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Thursday, February 22, 2018

I Don’t Think It Means What You Think It Means. Government Consent to Subcontract under Cost Type Contracts

This is the language that all Contracts Professionals cringe to see in a consent to subcontract, received from the Government: “this approval does not constitute determination of allowability of costs”.

After laboring to comply with FAR 44 in determining the needs, conducting exhaustive competition and selection of the right contractor and painstakingly documenting all the factors to present to the CO, this one little sentence tells you that all your work may be in vain, once a particularly angry auditor finds your methods not to his/her liking. 


But does this language really mean what the auditors think it means? Can the Government’s knowledge, approval and acquiescence really mean that little?


Well, not quite… This brilliantly written decision from a while ago shows you just how it is all supposed to make sense:


Husky Oil NPR Operations, Inc., IBCA 1792, 86-1 BCA ¶18,568, stating at 93,246


Although the contract provision for CO approval of subcontracts and purchase order does contain exculpatory language that such approvals do not constitute a determination of the allowability of such cost, the approval process must be taken to have some meaning. At the least, the approval process provides continual monitoring by the CO to assure that the contractor was adhering to accepted procurement practices to secure adequate competition or utilizing acceptable negotiation procedures to assure cost-effective awards. The disclosure of complete information by the contractor to the CO in order to secure the mandated approvals did assure that the CO was in the knowledgeable position to concur in the proposed award. While the approvals do not assure allowability of “such cost”, meaning the entire costs of the subcontracted tasks, the approvals must indicate a general agreement of the CO with the judgement of its CPFF contractor-manager that the award was necessary to the project, that the approach taken in subcontracting for the needed equipment, supplies or effort was acceptable, and that the costs properly expended under the subcontract would be allowed. For such judgments to be reversed by a successor CO after an auditor suggests a different approach should have been taken is an unwarranted interference with the management prerogatives of the CPFF contractor, and a lack of consistency in the Government’s obligations towards the contractor. The contemporaneous judgement of an informed CO to agree to a sole source awards, or to an award to another instead of the low bidder should be binding on the Government and successor CO’s as it is on the contractor, otherwise, the position of the Government, after audit, is that despite our agreement at the time of award, we now accept only those judgments that retrospectively applied prove to be most cost effective. This violates the basic nature of the relationship of the parties under a CPFF contract expressed in J.A. Ross & Company, ASBCA Nos.2326, et al., (Dec. 12, 1955) 6 CCF 61,801 (emphasis added)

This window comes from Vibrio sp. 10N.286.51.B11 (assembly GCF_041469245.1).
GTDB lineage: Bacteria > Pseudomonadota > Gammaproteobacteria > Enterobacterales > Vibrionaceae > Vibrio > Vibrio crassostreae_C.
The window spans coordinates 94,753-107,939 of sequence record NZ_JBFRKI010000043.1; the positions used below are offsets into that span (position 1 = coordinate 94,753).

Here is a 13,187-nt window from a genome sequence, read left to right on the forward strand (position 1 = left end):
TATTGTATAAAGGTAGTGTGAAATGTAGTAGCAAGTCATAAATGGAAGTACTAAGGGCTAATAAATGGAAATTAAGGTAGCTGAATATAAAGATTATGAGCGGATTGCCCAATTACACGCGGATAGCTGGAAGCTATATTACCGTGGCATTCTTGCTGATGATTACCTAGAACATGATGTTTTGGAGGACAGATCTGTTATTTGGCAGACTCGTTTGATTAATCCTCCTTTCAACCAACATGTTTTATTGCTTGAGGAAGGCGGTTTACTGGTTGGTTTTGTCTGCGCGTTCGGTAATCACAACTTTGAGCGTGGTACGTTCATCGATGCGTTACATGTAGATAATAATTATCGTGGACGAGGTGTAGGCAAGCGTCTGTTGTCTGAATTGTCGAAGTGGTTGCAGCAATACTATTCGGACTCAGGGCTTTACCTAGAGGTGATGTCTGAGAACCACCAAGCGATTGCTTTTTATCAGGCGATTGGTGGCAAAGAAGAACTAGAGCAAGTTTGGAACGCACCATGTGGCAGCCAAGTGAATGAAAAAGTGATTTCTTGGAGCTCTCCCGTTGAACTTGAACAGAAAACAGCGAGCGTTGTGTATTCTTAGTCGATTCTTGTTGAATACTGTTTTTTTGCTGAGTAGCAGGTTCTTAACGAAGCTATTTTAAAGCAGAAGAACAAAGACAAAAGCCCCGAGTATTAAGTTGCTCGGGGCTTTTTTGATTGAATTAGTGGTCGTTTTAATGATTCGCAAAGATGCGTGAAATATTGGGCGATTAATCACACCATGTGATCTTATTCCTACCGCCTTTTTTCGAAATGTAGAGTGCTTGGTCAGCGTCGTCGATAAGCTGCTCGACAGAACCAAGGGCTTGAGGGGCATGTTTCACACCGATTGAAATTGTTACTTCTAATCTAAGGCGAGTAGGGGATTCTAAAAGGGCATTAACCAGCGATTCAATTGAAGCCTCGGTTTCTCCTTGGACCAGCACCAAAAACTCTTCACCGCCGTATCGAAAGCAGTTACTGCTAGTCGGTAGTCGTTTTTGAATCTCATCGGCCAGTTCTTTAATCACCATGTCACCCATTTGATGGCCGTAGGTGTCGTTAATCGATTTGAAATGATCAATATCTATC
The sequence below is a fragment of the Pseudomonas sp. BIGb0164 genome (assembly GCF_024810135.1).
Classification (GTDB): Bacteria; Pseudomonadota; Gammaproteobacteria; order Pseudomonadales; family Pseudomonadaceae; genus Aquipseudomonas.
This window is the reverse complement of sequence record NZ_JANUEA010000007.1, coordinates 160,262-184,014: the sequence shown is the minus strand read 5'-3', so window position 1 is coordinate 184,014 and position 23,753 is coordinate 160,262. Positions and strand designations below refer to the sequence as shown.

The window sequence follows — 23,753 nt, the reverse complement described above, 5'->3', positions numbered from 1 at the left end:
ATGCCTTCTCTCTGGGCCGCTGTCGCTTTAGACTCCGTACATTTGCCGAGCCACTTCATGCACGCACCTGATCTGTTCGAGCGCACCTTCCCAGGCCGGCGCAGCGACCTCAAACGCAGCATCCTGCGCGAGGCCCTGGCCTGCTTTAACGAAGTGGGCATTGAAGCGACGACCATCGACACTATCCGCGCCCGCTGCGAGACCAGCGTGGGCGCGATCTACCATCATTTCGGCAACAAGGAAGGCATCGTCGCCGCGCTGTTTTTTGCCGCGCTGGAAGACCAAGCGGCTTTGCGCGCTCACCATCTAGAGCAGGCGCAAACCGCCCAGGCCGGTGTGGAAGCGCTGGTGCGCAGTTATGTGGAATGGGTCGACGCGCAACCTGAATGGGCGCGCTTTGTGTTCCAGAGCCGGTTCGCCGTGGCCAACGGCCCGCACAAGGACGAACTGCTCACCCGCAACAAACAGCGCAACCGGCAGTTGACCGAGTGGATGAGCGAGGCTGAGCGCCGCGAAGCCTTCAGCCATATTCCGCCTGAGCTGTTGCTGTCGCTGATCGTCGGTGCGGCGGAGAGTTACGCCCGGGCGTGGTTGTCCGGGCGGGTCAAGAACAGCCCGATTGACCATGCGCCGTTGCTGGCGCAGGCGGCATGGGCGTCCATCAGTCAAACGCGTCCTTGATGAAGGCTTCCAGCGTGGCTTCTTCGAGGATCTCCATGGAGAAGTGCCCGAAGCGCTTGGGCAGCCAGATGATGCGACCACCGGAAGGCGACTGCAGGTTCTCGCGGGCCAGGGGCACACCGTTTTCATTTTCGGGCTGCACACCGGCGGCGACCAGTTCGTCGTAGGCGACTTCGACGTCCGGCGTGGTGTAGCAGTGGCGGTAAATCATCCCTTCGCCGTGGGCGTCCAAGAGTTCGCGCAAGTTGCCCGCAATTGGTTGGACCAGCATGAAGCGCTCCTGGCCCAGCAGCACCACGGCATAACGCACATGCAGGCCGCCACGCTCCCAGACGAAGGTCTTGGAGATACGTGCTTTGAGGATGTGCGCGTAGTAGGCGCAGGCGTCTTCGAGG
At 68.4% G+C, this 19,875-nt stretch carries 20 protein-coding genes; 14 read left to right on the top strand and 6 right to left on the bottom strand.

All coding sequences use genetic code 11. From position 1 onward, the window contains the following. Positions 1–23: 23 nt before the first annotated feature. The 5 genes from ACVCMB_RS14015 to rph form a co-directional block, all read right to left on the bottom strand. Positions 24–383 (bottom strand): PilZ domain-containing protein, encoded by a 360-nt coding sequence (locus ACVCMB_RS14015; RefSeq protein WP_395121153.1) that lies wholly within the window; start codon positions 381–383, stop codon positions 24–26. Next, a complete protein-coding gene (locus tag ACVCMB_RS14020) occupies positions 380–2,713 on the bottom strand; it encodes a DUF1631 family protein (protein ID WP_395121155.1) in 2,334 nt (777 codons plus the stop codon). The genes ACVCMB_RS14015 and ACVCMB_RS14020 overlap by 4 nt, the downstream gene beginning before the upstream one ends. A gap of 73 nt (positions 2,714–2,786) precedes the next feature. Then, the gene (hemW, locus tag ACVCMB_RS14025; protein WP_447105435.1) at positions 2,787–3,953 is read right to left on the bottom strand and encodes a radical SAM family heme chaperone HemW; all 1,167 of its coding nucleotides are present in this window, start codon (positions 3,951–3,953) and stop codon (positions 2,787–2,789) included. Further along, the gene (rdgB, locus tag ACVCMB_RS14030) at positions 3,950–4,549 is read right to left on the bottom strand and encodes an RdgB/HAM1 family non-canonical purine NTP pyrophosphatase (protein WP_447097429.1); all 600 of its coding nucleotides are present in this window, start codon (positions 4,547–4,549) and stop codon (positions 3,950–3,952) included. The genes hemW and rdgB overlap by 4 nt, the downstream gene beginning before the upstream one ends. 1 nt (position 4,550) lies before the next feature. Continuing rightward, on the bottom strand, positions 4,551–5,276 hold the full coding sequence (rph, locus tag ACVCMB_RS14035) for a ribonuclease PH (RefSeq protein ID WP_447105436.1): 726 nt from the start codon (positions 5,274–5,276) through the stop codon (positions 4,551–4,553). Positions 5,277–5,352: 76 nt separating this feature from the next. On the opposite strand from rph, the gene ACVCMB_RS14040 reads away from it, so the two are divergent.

Government knowledge. The Government obtains knowledge dealing with allowability of costs in various ways: from audit reports, disclosure statements, procurement system reviews, payment of invoices and administrative functions, like approvals of subcontracts.   It is in the contractor’s best interest to document it all with the view of proving that the Government had specific knowledge of the allowability of cost in question and it did not disagree with the proposed approach or treatment (we are not talking about expressly unallowable costs here, which Cos are not authorized to overrule).


It is not sufficient to just show that the Contractor sent something to the Government and they did not said “no”. Specific knowledge and action must be established. It is essential that you show that you relied on the Government’s knowledge, not knowing that the Government disagrees or specifically disapproves something. 


In the example of a subcontract consent pursuant to 52.244-2, the extent to which the CO is provided and examines the details of awarding a specific subcontract, determination of pricing, sole source etc. can be paramount in defending allowability for the pesky auditor or under a claim.